Building products and features is hard.
There are far too many moving parts, several people get pulled in to build it, and there is this uncertainty over where things stand.
And to top it all, there are no benchmarks or metrics that we can compare with to see how our team stacks up against others.
At Zepel, we spent several hours looking at how 1200+ teams of several sizes build products and features using Zepel. Here’s what we noticed.
1. Break down of how teams plan their features
When teams spec and plan features, they create nearly an equal number of user stories, tasks, and subtasks at 27%, 32%, and 31% respectively. Bugs and enhancements, however, take up just 4.75% and 3.2% of the total.
2. How long does it take to complete a feature?
Ever been bombarded with the question of how long it’ll take for the feature to ship?
On average, it takes 19 days for an entire feature to get completed when there is an average of 15 items in a feature. However, it takes 23 days to complete the complete feature when the average number of items in a feature increases to 38.
It’s not surprising that the average number of days increases as the amount of work increases. But when we compare the two, it is evident that it takes just 4 extra days to complete 2.5x more work.
What caused this increase in 2.5x productivity?
When we took a closer look, we noticed that this increase in productivity was backed by three key points:
a) When the feature takes 19 days to complete, a sprint had an average of 17 items. However, for teams whose productivity increased by 2.5x, we noticed the average number of items in a sprint increased to 31.
All of this while the average sprint duration remained the same at the recommended duration of 2 weeks.
b) Teams that completed 2.5 times more work in just 4 extra days had 3x more subtasks per feature. This allowed teams to break down their work into smaller chunks and estimate user stories more accurately.
c) We know collaboration is important. But how important is it to build a feature?
We noticed that teams that completed their feature in 23 days with 2.5 times more work items had 12 times more comments per feature. This allowed teams to collaborate and hand off work better.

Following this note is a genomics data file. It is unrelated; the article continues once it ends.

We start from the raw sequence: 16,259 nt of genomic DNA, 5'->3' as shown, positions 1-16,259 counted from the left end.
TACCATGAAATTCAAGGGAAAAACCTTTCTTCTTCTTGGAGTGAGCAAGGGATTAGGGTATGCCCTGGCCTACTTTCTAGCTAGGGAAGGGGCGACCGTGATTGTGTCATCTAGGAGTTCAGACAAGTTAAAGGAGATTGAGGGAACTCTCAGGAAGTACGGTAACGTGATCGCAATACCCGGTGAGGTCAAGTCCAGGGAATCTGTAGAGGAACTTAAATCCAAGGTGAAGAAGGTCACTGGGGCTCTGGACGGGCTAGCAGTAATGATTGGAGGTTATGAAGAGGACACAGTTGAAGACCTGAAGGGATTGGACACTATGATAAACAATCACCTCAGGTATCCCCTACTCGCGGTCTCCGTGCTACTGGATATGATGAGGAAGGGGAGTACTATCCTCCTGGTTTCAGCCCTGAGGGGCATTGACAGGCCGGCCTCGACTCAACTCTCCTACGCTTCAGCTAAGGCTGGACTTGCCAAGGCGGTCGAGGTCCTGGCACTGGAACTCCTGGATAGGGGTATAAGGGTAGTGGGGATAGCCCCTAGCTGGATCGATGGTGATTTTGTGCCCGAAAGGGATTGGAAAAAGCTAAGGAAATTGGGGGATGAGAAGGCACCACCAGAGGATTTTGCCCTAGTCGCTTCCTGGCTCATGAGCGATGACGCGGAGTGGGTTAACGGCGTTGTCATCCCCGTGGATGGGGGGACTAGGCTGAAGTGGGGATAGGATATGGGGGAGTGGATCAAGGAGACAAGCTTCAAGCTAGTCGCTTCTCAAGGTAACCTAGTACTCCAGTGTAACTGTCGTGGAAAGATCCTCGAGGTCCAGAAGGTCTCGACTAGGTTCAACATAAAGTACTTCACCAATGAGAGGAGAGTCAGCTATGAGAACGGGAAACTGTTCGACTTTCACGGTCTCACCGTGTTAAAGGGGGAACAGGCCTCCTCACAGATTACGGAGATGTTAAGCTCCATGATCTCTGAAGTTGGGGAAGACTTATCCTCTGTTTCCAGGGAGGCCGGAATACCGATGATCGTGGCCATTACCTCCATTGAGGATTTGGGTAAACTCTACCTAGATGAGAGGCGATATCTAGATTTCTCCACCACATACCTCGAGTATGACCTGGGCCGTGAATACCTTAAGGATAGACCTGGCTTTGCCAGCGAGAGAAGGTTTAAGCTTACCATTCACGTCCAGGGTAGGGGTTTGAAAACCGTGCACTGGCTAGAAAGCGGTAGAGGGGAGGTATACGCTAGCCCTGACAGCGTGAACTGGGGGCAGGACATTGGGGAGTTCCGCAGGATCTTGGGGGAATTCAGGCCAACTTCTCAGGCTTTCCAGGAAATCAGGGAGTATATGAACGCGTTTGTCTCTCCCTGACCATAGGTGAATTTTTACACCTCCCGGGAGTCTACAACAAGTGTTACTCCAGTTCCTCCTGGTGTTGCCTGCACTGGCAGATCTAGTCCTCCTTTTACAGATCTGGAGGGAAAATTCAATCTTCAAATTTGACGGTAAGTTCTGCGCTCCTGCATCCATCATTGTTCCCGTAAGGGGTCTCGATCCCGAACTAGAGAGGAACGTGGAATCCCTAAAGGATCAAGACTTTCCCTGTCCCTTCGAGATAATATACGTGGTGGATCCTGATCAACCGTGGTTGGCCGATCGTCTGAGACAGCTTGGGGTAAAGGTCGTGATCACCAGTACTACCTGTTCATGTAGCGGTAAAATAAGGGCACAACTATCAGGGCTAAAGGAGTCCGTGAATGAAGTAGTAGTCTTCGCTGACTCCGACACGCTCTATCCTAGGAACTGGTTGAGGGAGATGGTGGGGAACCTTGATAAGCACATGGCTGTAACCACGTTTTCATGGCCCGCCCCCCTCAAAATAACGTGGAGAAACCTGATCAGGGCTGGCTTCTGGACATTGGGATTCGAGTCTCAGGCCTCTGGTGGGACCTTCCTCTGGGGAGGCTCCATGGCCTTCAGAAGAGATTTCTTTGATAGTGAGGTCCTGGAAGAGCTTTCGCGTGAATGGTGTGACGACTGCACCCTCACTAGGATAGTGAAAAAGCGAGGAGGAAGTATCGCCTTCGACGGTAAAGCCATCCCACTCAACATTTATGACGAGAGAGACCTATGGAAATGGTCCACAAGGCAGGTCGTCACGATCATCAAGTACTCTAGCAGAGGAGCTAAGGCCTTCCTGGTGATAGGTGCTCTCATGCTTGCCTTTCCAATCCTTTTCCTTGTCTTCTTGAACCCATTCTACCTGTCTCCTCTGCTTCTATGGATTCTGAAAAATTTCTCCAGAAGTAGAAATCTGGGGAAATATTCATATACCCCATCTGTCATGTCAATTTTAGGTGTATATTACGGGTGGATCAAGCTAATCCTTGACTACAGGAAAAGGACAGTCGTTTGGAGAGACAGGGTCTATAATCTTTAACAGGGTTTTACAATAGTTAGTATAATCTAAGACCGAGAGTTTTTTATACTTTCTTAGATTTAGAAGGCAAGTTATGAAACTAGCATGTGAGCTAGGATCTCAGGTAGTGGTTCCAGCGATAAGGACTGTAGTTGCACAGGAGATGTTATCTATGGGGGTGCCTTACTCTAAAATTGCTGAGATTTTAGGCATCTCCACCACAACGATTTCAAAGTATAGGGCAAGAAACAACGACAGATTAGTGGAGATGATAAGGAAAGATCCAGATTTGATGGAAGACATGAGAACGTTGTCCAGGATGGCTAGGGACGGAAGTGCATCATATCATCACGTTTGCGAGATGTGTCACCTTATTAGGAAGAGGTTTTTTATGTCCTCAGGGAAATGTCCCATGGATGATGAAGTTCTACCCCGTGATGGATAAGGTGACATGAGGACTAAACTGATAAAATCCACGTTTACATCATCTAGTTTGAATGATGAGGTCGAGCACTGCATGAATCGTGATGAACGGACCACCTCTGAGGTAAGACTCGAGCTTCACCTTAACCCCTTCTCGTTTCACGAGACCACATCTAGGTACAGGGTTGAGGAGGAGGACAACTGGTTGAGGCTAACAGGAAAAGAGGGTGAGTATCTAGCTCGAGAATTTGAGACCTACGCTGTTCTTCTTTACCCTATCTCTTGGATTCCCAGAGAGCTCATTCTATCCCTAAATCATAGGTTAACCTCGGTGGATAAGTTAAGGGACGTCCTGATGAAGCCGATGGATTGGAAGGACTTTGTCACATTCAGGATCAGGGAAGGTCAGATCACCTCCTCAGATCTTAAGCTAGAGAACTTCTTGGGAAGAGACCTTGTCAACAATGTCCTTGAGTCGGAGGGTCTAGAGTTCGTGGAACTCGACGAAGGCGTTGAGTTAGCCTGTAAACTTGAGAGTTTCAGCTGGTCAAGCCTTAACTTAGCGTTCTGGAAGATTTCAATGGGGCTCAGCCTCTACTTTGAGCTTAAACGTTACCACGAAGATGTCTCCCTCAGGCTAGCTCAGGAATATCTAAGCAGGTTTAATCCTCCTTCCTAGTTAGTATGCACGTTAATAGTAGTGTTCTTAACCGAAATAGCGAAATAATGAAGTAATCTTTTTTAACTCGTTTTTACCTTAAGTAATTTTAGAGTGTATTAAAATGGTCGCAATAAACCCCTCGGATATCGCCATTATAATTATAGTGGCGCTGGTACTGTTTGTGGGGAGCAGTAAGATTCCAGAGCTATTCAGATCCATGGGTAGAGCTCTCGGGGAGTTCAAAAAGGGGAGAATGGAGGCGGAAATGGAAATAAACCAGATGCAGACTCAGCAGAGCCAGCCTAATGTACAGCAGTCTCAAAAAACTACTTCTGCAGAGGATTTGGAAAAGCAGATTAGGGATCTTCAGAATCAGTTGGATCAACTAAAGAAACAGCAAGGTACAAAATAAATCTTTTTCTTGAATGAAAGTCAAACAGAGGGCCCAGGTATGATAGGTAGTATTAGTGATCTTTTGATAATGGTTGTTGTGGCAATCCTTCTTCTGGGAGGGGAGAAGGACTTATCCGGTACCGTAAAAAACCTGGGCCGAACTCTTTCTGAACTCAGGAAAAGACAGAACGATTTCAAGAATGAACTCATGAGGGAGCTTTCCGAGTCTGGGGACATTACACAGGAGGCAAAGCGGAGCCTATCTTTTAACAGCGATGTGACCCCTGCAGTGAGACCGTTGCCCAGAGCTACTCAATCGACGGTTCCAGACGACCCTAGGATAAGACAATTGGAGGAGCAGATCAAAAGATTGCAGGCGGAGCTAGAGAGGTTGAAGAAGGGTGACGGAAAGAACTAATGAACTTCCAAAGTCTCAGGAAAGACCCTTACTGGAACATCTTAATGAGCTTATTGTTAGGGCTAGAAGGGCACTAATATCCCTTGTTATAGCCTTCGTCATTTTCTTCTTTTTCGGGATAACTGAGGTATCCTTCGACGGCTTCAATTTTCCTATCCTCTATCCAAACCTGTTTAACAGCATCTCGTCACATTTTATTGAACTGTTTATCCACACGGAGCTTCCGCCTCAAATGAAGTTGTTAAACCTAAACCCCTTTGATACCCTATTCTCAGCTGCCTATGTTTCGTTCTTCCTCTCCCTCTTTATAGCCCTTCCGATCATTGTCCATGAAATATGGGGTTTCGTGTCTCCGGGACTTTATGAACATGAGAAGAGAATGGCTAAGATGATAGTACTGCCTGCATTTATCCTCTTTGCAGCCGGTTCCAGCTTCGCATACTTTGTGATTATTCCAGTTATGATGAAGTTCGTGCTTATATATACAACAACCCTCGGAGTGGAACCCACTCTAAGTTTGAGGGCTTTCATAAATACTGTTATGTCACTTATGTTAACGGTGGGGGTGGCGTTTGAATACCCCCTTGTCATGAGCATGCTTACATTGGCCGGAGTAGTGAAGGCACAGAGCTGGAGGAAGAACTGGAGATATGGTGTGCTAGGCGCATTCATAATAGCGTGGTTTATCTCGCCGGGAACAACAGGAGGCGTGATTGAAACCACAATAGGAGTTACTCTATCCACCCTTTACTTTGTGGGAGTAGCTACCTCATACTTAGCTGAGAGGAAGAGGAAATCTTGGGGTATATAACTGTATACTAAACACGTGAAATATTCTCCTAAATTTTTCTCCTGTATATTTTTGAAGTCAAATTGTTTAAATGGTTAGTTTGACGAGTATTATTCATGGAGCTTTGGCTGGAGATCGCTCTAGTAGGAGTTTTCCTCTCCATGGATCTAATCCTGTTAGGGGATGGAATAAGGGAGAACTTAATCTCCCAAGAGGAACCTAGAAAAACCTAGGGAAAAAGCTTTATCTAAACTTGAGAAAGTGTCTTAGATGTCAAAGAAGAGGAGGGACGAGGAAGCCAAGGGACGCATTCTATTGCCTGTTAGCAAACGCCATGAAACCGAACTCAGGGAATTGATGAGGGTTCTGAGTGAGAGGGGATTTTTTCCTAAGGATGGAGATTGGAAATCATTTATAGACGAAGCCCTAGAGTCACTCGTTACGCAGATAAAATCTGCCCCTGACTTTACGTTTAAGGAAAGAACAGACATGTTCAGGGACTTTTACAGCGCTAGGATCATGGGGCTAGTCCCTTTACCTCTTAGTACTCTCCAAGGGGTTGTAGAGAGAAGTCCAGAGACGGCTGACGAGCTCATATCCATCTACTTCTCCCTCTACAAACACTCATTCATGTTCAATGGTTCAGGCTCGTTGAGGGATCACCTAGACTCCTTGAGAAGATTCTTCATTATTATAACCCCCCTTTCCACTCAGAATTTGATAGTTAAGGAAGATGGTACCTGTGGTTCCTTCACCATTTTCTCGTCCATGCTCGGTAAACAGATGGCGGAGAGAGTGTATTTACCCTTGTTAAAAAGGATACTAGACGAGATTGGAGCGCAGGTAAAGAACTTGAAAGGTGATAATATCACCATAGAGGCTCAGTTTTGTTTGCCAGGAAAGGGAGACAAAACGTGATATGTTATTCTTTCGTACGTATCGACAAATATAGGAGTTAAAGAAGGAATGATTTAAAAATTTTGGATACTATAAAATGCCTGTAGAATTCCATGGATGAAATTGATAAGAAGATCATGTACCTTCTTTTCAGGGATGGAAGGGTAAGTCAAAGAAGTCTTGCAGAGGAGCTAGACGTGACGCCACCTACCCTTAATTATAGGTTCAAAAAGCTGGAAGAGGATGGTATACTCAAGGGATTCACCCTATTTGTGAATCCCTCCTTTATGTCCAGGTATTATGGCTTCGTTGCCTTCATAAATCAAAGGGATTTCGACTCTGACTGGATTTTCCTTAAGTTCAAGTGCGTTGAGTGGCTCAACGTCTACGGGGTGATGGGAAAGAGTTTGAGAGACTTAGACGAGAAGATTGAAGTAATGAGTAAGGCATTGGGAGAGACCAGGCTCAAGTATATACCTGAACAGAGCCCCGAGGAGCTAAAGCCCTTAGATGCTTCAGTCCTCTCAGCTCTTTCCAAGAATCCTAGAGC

3. Product Development Has Plenty of Moving Parts
Of course, teams aren't just building Features using Zepel. After all, unexpected bugs creep up out of nowhere, high-paying customers will want an improvement to be made on an existing feature, and of course, new feature requests will keep coming in.
Teams using Zepel add smaller user stories, unexpected bugs, and miscellaneous tasks to the project’s List, prioritize them, add them to a Sprint when they're ready to work on it or just track them on their Dev Board.
- Product teams experience invisible loss in their business due to inefficiencies in their product development efforts.
- 82% of the customers leave due to poor experience. 14% of that is because the product/service didn’t meet their expectations according to a research by The American Society of Quality Control.
- Since product development is a multi-disciplinary effort, current project management tools barely cut it. Nearly 56% of all product and project managers are on the lookout for a new tool every year. According to Software Advice, the primary reason is because they need a more robust solution (37%).
The goal of this report was to help you understand how others build products and how your team stacks up against them. That way, you can identify and remove inefficiencies from your entire product development process and proactively satisfy your customer's needs.